Note: This is No. 7 in the series “Ballet Diary”–comments on the 2010 spring seasons of New York City Ballet and American Ballet Theatre, along with related performances. To read previous pieces in the series, click here: ; ; ; ; ; . The completed “Ballet Diary” series will comprise nine essays.
In the early 20th century, Frederick Jackson Turner argued that interactions on the frontier formed American characteristics of rugged individualism, democracy, aggression and innovation. The “New” Western historians of the late 1970s attempted to debunk this theory, revealing the racial and ethnic diversity of the West, reminding us of the role of the environment and documenting how settlers and later corporations conquered land wrested away from Native Americans.
After recess we went back to out classroom and my new friends and I managed to two boys to stop crying. In fact, soon we were laughing and playing together. Once in a while the teacher had to tell us to keep quiet as we were making too much noise.
When trying to accurately describe Pyle to Vigot, Thomas says "A quiet American, I summed him precisely up as I might have said a blue lizard,' a white elephant.'(9)" The final way that Fowler decides to describe Pyle, even after setting him up to be killed is in three words, ...
In his 22 years with the company, Neal was the model of the quiet authority that is earned through purity. His technique had a clarity that seemed to be bred in his bones. His demeanor was modestly reserved; he often seemed to disappear into the dance and was obviously unacquainted with the realm of “show biz.” He cultivated “the plain style”–without excluding grace and elegance. This was evident even in small things: The movement of his hands and wrists, for example, had a loveliness abandoned by most men of his and the rising generation. Among his most significant gifts was his masterly partnering; he helped a ballerina’s individual temperament bloom because she was secure in his arms.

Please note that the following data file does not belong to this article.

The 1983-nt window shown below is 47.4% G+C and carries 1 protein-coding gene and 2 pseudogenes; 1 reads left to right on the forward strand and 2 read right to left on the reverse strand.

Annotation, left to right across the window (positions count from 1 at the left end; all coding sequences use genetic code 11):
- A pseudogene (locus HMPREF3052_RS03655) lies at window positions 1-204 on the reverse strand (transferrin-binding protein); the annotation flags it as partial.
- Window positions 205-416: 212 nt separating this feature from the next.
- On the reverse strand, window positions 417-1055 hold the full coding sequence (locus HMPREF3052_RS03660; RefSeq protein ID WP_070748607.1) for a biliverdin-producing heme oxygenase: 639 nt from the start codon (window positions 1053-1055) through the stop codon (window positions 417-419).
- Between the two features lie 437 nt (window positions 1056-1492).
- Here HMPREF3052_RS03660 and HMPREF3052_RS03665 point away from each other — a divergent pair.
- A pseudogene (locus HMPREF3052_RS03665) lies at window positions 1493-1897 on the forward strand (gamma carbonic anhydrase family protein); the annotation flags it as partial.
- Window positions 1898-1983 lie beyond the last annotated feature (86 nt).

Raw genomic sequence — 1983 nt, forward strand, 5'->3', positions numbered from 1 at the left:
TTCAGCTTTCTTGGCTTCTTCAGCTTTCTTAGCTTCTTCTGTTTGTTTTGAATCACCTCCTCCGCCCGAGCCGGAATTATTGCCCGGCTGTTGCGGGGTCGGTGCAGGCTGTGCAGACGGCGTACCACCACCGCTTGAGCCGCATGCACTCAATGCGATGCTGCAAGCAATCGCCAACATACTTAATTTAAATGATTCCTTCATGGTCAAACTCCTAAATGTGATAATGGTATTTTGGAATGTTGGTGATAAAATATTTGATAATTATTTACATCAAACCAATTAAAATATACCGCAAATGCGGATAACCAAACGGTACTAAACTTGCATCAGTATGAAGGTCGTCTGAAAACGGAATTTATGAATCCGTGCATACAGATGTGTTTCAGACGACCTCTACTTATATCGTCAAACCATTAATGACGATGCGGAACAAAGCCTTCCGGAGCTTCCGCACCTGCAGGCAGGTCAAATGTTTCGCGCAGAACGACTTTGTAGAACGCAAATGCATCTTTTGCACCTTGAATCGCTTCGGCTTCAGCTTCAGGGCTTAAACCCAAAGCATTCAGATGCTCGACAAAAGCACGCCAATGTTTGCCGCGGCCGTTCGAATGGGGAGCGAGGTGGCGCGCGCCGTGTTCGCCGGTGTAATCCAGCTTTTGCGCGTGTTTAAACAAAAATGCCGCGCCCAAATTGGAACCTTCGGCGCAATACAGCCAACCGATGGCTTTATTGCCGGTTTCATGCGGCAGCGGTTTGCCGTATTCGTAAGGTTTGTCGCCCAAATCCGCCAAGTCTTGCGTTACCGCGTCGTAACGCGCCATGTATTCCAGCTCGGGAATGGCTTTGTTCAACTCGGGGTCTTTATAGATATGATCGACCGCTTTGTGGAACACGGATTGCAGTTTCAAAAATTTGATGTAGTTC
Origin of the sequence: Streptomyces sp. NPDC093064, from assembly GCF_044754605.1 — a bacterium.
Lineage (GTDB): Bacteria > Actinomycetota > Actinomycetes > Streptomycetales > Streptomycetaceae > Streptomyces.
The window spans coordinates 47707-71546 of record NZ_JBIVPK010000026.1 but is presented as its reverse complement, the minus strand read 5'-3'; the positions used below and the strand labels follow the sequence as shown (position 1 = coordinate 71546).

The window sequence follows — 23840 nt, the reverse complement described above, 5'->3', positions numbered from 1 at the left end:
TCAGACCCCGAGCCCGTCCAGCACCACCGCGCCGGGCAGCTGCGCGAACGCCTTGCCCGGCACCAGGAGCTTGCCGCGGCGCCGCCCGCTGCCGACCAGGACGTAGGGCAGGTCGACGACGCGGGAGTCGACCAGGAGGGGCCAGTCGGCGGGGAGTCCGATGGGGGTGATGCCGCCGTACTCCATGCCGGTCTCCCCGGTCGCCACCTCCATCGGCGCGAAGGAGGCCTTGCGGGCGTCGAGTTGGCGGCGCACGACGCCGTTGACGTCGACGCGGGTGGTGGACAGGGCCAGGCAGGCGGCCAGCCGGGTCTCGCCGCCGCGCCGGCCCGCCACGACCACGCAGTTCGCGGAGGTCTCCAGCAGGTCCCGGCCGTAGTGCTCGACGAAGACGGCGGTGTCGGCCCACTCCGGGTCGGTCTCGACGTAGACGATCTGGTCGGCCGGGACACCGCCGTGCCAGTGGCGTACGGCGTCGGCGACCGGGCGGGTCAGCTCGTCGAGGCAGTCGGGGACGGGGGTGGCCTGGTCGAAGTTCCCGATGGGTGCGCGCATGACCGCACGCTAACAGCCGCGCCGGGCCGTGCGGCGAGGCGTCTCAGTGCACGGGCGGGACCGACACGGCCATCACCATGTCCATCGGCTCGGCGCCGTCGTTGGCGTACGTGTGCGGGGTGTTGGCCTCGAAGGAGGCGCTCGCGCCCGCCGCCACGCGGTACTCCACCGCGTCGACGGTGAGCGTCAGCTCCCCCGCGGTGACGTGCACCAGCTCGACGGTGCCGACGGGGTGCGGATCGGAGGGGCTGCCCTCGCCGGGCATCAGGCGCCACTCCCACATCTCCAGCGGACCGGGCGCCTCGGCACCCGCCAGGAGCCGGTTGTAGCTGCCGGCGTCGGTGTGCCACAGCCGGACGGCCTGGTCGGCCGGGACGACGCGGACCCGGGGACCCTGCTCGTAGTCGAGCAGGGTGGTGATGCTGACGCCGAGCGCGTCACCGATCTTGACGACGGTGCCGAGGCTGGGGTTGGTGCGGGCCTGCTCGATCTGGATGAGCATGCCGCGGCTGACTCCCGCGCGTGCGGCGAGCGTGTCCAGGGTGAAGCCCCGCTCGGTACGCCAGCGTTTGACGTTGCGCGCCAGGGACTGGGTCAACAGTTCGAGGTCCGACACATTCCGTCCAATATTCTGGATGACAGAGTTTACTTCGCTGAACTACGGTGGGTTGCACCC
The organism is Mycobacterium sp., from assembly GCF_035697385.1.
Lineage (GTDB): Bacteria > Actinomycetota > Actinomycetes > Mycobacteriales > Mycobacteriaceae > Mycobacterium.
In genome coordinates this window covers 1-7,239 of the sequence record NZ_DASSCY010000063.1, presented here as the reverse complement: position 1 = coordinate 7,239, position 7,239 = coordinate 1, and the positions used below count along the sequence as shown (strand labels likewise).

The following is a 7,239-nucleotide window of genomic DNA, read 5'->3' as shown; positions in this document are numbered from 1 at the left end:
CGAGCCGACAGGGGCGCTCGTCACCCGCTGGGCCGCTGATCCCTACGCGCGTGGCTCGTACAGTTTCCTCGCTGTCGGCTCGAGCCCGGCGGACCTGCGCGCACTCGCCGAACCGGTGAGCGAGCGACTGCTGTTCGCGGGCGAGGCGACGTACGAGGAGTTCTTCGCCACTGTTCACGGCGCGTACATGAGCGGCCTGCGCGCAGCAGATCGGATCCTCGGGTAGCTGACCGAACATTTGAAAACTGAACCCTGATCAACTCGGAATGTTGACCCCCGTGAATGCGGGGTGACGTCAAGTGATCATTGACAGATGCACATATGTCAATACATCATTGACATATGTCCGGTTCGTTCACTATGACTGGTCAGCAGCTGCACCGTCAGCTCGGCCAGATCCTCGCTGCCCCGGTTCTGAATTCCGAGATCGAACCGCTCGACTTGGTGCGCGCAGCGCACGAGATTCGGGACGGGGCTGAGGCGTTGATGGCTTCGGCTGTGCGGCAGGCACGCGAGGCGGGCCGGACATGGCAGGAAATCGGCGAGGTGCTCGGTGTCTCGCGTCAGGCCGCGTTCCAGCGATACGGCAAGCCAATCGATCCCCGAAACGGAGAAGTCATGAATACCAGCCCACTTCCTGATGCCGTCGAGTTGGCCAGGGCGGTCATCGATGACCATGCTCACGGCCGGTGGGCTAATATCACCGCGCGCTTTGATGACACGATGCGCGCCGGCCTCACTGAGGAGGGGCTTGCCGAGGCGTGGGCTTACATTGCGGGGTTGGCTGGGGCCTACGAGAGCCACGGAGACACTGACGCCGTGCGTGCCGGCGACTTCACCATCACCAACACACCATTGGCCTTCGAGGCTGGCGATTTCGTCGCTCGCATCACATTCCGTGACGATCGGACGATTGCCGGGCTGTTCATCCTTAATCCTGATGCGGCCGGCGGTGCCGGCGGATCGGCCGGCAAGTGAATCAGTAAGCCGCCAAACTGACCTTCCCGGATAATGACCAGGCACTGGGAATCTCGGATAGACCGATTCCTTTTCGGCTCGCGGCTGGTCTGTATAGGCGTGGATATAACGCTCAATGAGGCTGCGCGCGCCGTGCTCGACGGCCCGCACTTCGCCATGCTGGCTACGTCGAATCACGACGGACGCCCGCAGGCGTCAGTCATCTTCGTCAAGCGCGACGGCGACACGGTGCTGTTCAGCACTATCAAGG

Tobi, your description of these retirements is full of respect and beauty.
I was especially moved by your description of Albert Evans’s exit in “The Four Temperaments” and the smallest shift in head gesture that sends so great a message–not that the message is a telegram in any way specific (no mothers-in-law for Evans!), but that the smallest shift can rock our world. It takes someone who has seen the works and the dancers often enough to capture those small shifts and I thank you for it.
Peter Martins joined the gang of Neal fans, as did many other members of the company. The “pedestrian” in the congratulatory crowd was Neal’s partner, that gentleman’s walk-on appearance being only suitable since, in recent years, ballerinas have been bringing their husbands and children onstage for similar celebrations. Little nosegays were flung stageward by admirers in the audience, and finally Neal stood alone on the carpet of petals, his posture recognizable from curtain-call photos of the foremost male dancers down the decades. Standing erect yet subtly sculpted, like a classical Greek statue, he held one hand over his heart–as if he meant it.
For his final appearance, Neal danced the first-arriving of the two male leads in Balanchine’s poignant Serenade, the ballet for which the twentieth-century’s greatest choreographer thought he might, just might, be remembered, and the male lead in Balanchine’s Chaconne,
This last goodbye was touching–many in the audience wept–because it made clear as never before how important Neal’s dancing has been to the company’s profile. America doesn’t hold with aristocracy and Neal’s dancing is unmistakably American–plainspoken and without airs–but he is nevertheless a prince.